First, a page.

I am considering building my own driver for a ~1.5A LED to power a microscope for my research.
For this application, efficiency isn't critical, but because exposure times to the camera can be short (~1ms), stability/lack of ripple is important. Thus buck/boost or other switching regulators, and PWM, are usually avoided here. (Perhaps suitable output filtering would sort this out, but
<500ns [edit: <500 microsec] turn-on/off time is also highly desirable.)
What's the best current regulator for this set-up? (I'll be using a decent switching DC voltage source wall-wart to provide input power to whichever constant-current source I choose.)
One option would be to use an adjustable voltage regulator like a LM317 (but capable of handling more current, so maybe the LT1764 which also has a useful shutdown pin), set up in the standard constant-current mode where current is determined by a resistor between the Vout and Vadj pins. (The voltage between these pins is maintained at ~1.21V for the LT1764, so for 1A you'd want a 1.2-ohm resistor, and for 1.5A a 0.8-ohm resistor.)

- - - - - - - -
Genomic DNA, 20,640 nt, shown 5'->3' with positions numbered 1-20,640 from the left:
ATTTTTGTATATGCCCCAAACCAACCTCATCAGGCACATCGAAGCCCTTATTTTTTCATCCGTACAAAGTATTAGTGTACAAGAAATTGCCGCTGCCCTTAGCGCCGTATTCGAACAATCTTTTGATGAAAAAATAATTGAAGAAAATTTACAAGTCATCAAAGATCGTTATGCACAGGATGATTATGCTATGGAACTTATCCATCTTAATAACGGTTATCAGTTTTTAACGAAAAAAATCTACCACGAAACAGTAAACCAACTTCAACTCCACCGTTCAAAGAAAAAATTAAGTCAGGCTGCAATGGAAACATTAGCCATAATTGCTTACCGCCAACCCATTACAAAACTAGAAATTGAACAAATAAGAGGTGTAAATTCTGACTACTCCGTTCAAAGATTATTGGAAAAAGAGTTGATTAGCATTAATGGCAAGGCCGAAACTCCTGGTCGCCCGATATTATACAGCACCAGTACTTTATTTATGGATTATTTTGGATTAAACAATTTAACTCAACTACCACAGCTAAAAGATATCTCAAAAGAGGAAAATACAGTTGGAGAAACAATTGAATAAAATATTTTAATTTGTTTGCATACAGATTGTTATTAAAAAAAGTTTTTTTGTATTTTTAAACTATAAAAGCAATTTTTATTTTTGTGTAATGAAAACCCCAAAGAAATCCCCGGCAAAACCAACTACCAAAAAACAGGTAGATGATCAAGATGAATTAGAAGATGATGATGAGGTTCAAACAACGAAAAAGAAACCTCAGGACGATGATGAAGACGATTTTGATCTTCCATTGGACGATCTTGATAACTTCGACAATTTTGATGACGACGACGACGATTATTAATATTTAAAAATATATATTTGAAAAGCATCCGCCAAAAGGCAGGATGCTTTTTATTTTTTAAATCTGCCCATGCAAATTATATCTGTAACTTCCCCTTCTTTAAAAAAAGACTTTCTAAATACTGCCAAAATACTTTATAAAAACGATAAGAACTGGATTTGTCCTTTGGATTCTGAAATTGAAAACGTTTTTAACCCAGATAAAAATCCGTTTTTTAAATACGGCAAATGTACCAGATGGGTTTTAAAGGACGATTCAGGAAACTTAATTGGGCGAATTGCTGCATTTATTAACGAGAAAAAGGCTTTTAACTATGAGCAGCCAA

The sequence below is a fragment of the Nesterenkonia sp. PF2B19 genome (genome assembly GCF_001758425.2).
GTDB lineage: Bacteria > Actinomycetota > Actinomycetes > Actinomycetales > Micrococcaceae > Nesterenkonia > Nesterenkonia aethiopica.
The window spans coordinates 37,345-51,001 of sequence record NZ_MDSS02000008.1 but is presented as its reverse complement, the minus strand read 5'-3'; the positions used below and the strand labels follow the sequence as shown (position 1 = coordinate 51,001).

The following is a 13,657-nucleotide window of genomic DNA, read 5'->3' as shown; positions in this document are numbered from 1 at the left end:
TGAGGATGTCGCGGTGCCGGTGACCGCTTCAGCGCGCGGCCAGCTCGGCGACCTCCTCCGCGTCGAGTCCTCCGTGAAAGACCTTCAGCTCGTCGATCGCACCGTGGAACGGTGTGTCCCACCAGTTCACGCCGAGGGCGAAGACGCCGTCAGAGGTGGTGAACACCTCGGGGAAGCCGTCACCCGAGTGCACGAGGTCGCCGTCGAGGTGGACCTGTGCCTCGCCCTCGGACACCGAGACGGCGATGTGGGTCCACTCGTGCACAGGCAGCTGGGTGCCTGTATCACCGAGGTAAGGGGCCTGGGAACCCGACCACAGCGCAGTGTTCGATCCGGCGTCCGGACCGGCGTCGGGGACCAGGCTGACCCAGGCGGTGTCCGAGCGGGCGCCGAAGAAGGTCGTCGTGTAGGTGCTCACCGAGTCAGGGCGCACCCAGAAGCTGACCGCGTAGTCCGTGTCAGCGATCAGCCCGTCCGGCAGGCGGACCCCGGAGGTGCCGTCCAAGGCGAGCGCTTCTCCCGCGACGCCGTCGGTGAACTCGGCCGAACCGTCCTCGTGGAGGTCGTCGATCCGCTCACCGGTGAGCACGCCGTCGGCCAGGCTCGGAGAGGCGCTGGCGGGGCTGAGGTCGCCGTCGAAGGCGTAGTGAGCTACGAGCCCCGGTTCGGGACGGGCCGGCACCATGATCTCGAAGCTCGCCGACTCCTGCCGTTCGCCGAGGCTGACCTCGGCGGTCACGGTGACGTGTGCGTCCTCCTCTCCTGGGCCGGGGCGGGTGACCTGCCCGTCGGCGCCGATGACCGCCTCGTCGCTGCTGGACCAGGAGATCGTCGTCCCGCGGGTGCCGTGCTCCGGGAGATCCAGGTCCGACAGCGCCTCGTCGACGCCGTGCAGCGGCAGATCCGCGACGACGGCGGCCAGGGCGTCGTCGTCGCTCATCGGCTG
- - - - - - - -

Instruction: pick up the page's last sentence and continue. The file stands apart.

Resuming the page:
The other option might be using a new "one-resistor" voltage regulator like the LT3083, where the voltage is controlled by the resistance-to-ground from a single pin (through which 50 microamps is pushed by varying the voltage: so e.g. a 20kohm resistor induces a 1V output, and a 1-ohm resistor on that output will therefore cause 1 amp to flow).
Here there are two "suggested" constant-current circuits from the datasheet: A constant-current source:
Or a lower-dropout LED driver
The nice thing about the LT3083 is that a 20-kohm potentiometer can be used to adjust current, unlike the LT1674, where you'd need a 20-ohm pot (rather harder to source) to adjust between ~.1A and 1.5A. But I'm not sure which of the two suggested driver circuits for the LT3083 would be more resistant to ripple from the input voltage source, if either. And I don't know if this is a bad idea for other reasons compared to the more standard regulators. (e.g. if the adj pin is left floating, it looks like the LT3083 will probably drive the voltage way up and fry the LED. So if the pot fails or a connection breaks, this could be bad news.)
So, anyone have suggestions for the best option?